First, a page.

Also, the production value with opens and closes is very well done. That’s to be expected with a product that’s made by ESPN, but it can’t be stressed enough how good production can greatly benefit a podcast.
To hear the episode click here.
Asking The Right Questions Helps Create Interesting Content
Asking questions that can get a subject to talk about their feelings is a much better way to get an interesting answer.
When ESPN’s Mike Greenberg interviewed Paolo Banchero in the lead-up to the NBA lottery on Tuesday, he asked what I’ve concluded is the single most maddening question that can be asked of any athlete preparing for any draft.
“Why do you believe you should be No. 1 pick in the NBA Draft?” Greenberg said.
Before I point out exactly why I have such a visceral reaction to such a harmless question, I want to point out the positives because Greenberg’s question avoids some of the most common pitfalls:
1) It is an actual question. That’s not as automatic as you think given the number of poor souls who are handed a microphone and say to their subject, “Talk about (whatever issue they want a quote or a sound bite on).” This is the mark of an amateur, creating the opening for an uncooperative subject to slam the door by saying, “What do you want me to say?”
2) Greenberg’s question can not be answered with a yes or a no. Questions that start with the word “Can you …” or “Did you …” may sound like they’re tough questions for the subject, but they’re actually fairly easy if the subject wants to offer an answer. Now, most interview subjects won’t take that one-word exit, but some will in a touchy situation.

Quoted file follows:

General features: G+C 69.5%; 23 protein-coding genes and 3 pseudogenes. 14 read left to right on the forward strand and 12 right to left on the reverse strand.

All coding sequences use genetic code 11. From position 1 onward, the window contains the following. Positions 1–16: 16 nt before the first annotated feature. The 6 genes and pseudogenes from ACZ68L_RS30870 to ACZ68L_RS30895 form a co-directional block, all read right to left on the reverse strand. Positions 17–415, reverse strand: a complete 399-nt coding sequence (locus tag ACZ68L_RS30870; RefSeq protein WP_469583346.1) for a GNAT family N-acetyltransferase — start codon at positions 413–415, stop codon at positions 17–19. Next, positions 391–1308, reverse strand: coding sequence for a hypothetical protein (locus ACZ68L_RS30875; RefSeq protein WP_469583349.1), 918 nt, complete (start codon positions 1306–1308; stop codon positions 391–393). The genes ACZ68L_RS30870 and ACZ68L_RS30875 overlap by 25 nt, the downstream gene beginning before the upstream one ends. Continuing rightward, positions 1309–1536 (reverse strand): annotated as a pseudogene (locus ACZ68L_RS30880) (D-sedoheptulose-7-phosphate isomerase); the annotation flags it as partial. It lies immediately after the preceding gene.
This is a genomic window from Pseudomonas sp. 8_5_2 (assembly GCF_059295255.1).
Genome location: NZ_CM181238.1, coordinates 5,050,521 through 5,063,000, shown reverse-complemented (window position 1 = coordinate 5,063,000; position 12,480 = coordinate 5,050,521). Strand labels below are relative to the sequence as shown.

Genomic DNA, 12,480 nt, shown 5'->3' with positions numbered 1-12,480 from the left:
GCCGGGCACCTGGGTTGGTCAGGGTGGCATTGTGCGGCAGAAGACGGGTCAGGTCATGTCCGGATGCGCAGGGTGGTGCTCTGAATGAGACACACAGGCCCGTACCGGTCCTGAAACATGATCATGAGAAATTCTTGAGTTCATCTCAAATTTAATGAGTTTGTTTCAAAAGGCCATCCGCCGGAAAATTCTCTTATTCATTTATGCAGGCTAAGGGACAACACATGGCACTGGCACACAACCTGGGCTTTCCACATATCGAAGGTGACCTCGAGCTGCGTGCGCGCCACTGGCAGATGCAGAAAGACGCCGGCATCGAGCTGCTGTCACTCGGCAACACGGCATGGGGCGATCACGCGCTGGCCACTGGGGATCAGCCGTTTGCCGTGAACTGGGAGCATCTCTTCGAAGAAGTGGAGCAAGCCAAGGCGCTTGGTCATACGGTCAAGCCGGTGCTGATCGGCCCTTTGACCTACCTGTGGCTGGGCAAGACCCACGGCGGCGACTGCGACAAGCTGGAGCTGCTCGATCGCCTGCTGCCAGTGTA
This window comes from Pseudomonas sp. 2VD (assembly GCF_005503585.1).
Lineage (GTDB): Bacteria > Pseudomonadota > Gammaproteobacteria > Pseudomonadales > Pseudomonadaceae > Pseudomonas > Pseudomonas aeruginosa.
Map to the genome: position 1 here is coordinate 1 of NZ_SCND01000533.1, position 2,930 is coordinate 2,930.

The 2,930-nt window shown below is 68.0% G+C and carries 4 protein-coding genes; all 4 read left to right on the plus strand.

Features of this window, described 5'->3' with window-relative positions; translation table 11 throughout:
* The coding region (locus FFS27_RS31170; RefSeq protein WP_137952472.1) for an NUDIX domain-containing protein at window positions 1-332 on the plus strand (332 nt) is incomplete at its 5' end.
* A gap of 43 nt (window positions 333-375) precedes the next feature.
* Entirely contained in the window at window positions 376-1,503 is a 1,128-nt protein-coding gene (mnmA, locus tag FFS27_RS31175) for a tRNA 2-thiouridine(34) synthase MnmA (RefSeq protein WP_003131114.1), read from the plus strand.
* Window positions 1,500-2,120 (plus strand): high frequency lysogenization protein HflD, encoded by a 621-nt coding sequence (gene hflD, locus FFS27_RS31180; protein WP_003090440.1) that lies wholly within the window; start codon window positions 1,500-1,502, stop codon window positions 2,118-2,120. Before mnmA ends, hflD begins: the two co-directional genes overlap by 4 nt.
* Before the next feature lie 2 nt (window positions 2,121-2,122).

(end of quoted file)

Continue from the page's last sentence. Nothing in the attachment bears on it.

The problem with Greenberg’s question has to do with the result. Why do we ask questions of the athletes we cover? Seriously. That’s not rhetorical. What’s the goal? It’s to get interesting answers. At least that’s the hope whether it’s for a quote that will be included in a story, a sound bite to be replayed later or — like in this situation — during an interview that is airing live. The question should be engineered to elicit interesting content, and there was very little chance that the question Greenberg asked Banchero was going to produce anything close to that.
I know that because I have heard some version of this question asked hundreds of times. That’s not an exaggeration. I attended the NFL scouting combine annually for a number of years, and if a player wasn’t asked why he should be the first overall pick, he’d get asked why he should be a first-round pick or why he should be one of the first players chosen at his position. Never — in all that time — have I ever heard what would be considered an interesting or informative answer. In my experience, players tend to talk in incredibly general terms about their own abilities and then seek to compliment their peers in an effort to avoid coming off as cocky.
Here’s how Banchero answered Greenberg’s question: “Yeah, thank you all for having me, first off., I feel like I’m the number one pick in the draft because I’m the best overall player. I feel like I check all the boxes whether it’s being a great teammate, being the star player or doing whatever the coach needs. I’ve been a winner my whole life. Won everywhere I’ve went, and when I get to the NBA, that’s going to be the same goal for me. So just combining all those things, and knowing what I have to work on to be better is a formula for me.”
There’s nothing wrong with answer just as there was nothing wrong with the question. It’s just that both are really, really forgettable. ESPN did put a clip on YouTube with the headline “Paolo Banchero: I’m the best overall player in the NBA Draft | NBA Countdown” but I think I’m the only who will remember it and that’s only because I’m flapping my arms and squawking not because there was anything bad per se, but because there was nothing really good, either.